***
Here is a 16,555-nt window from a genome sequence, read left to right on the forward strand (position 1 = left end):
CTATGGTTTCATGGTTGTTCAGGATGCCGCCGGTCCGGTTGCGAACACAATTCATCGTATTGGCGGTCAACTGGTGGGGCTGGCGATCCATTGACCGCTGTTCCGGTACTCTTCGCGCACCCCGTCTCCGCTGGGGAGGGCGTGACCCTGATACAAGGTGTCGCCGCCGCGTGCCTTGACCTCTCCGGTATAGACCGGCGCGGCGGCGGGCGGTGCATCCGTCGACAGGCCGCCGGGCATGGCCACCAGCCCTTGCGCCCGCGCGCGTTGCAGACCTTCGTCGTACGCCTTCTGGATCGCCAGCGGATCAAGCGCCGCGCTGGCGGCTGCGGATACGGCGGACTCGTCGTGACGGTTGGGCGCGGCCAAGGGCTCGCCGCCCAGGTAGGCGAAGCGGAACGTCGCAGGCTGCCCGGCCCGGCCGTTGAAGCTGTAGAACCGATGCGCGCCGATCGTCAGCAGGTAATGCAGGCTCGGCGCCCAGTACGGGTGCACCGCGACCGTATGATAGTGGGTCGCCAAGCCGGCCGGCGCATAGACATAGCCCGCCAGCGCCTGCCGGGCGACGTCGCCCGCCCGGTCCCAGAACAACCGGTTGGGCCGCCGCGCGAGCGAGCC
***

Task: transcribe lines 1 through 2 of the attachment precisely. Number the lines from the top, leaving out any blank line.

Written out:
Here is a 16,555-nt window from a genome sequence, read left to right on the forward strand (position 1 = left end):
CTATGGTTTCATGGTTGTTCAGGATGCCGCCGGTCCGGTTGCGAACACAATTCATCGTATTGGCGGTCAACTGGTGGGGCTGGCGATCCATTGACCGCTGTTCCGGTACTCTTCGCGCACCCCGTCTCCGCTGGGGAGGGCGTGACCCTGATACAAGGTGTCGCCGCCGCGTGCCTTGACCTCTCCGGTATAGACCGGCGCGGCGGCGGGCGGTGCATCCGTCGACAGGCCGCCGGGCATGGCCACCAGCCCTTGCGCCCGCGCGCGTTGCAGACCTTCGTCGTACGCCTTCTGGATCGCCAGCGGATCAAGCGCCGCGCTGGCGGCTGCGGATACGGCGGACTCGTCGTGACGGTTGGGCGCGGCCAAGGGCTCGCCGCCCAGGTAGGCGAAGCGGAACGTCGCAGGCTGCCCGGCCCGGCCGTTGAAGCTGTAGAACCGATGCGCGCCGATCGTCAGCAGGTAATGCAGGCTCGGCGCCCAGTACGGGTGCACCGCGACCGTATGATAGTGGGTCGCCAAGCCGGCCGGCGCATAGACATAGCCCGCCAGCGCCTGCCGGGCGACGTCGCCCGCCCGGTCCCAGAACAACCGGTTGGGCCGCCGCGCGAGCGAGCC